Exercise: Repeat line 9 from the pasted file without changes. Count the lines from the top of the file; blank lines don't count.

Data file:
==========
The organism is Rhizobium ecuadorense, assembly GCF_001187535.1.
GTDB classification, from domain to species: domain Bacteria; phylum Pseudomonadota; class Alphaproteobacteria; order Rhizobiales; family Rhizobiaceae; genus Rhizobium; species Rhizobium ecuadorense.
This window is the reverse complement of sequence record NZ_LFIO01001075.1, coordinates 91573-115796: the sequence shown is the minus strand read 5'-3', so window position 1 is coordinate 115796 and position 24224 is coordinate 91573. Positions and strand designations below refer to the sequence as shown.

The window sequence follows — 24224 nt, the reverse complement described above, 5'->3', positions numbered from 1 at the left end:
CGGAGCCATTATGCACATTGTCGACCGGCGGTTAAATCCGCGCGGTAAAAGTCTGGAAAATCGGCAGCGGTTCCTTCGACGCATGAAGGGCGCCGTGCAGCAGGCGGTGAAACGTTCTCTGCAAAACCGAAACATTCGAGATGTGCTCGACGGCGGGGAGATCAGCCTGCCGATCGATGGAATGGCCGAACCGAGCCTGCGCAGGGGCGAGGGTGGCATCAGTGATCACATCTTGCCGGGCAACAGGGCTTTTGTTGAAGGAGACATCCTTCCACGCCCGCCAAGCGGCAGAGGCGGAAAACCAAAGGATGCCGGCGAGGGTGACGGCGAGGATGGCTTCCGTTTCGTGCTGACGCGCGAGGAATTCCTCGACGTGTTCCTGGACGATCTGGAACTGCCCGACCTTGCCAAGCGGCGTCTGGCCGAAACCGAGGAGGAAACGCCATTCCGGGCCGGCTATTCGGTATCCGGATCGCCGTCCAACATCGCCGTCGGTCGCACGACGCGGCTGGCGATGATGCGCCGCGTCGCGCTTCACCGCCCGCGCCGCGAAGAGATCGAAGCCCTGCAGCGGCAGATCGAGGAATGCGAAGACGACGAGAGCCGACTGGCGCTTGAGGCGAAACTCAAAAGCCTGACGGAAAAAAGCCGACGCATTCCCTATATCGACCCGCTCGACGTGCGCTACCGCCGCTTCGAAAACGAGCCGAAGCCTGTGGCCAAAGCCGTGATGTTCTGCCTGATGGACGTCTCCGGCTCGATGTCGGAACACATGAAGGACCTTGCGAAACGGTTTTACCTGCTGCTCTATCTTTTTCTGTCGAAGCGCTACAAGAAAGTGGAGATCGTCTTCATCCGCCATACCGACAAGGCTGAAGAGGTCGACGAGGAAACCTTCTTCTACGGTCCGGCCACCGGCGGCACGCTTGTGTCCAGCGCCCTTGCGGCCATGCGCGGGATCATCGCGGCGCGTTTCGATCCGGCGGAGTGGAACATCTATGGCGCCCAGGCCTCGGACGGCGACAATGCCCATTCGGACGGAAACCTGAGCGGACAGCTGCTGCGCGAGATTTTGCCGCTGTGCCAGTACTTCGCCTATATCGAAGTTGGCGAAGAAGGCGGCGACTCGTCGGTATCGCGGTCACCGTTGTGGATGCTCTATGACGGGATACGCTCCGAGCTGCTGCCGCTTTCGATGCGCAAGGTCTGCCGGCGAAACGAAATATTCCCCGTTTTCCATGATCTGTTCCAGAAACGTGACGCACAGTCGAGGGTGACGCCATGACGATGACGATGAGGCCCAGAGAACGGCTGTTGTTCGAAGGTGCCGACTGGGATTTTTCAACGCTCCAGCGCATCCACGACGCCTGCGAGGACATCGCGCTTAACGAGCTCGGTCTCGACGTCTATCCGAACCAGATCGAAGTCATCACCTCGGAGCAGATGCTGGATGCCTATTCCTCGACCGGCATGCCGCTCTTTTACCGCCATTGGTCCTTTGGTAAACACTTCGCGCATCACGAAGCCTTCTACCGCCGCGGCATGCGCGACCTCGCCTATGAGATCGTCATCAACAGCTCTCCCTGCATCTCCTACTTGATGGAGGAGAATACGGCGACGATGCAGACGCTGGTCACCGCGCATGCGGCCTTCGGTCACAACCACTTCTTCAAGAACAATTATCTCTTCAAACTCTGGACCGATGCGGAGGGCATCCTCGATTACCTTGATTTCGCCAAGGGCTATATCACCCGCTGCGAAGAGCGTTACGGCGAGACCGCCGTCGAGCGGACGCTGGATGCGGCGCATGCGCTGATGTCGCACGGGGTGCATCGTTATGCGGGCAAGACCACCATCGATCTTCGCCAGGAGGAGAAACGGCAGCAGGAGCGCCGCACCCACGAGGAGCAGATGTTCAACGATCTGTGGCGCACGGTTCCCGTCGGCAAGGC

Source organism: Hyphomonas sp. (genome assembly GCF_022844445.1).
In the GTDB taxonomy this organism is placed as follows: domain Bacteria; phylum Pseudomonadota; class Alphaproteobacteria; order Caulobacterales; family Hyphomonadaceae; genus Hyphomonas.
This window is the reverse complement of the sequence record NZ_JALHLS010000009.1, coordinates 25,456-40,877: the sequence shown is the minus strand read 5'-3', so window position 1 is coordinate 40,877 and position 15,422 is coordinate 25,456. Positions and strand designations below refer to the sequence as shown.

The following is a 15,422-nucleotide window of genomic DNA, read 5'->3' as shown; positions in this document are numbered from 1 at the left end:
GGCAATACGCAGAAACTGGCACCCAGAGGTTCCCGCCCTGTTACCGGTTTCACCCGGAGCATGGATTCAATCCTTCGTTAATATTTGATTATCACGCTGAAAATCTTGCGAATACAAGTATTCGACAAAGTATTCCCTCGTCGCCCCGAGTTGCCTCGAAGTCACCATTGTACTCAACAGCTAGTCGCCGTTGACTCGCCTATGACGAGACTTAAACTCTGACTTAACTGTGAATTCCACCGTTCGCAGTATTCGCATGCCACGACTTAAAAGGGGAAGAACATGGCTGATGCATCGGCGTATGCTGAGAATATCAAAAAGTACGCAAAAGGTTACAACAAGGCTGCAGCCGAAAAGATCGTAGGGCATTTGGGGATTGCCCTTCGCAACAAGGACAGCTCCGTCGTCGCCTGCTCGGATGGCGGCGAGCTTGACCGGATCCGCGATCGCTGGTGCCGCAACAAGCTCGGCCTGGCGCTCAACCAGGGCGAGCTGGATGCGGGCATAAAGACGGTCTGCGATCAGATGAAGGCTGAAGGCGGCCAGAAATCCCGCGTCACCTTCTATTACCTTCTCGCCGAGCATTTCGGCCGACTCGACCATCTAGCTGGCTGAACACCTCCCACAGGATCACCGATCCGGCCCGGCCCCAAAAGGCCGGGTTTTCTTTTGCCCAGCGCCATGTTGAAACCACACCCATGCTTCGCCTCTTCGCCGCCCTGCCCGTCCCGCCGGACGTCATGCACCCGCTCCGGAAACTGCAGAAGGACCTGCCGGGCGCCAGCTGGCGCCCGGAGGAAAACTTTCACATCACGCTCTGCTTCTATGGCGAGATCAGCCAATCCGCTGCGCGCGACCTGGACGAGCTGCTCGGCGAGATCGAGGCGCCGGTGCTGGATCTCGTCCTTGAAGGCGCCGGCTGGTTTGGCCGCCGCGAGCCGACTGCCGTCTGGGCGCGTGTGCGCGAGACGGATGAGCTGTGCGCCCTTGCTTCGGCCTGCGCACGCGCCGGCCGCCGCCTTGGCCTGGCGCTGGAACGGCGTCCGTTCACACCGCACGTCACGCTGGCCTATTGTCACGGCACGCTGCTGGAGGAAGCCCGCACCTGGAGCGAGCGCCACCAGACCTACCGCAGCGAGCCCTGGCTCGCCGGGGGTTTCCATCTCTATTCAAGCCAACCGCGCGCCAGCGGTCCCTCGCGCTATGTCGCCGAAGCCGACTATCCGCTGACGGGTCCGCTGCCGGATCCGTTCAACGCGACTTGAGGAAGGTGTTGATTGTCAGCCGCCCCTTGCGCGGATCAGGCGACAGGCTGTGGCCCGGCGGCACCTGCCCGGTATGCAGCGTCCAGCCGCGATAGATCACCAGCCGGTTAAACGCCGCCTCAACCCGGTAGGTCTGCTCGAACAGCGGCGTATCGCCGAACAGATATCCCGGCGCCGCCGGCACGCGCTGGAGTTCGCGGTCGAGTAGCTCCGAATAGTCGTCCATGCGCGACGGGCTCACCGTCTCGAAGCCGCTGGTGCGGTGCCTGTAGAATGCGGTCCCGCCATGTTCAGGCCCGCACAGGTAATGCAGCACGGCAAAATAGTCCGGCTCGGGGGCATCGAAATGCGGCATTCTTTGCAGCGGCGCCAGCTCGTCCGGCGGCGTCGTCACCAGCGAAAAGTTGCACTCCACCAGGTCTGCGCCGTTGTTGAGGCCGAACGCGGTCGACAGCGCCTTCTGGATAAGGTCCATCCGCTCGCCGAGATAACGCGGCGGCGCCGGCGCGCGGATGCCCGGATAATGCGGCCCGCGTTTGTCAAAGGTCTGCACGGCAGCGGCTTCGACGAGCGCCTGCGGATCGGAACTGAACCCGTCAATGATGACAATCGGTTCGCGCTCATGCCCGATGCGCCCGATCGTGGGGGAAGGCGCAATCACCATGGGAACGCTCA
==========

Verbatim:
The following is a 15,422-nucleotide window of genomic DNA, read 5'->3' as shown; positions in this document are numbered from 1 at the left end: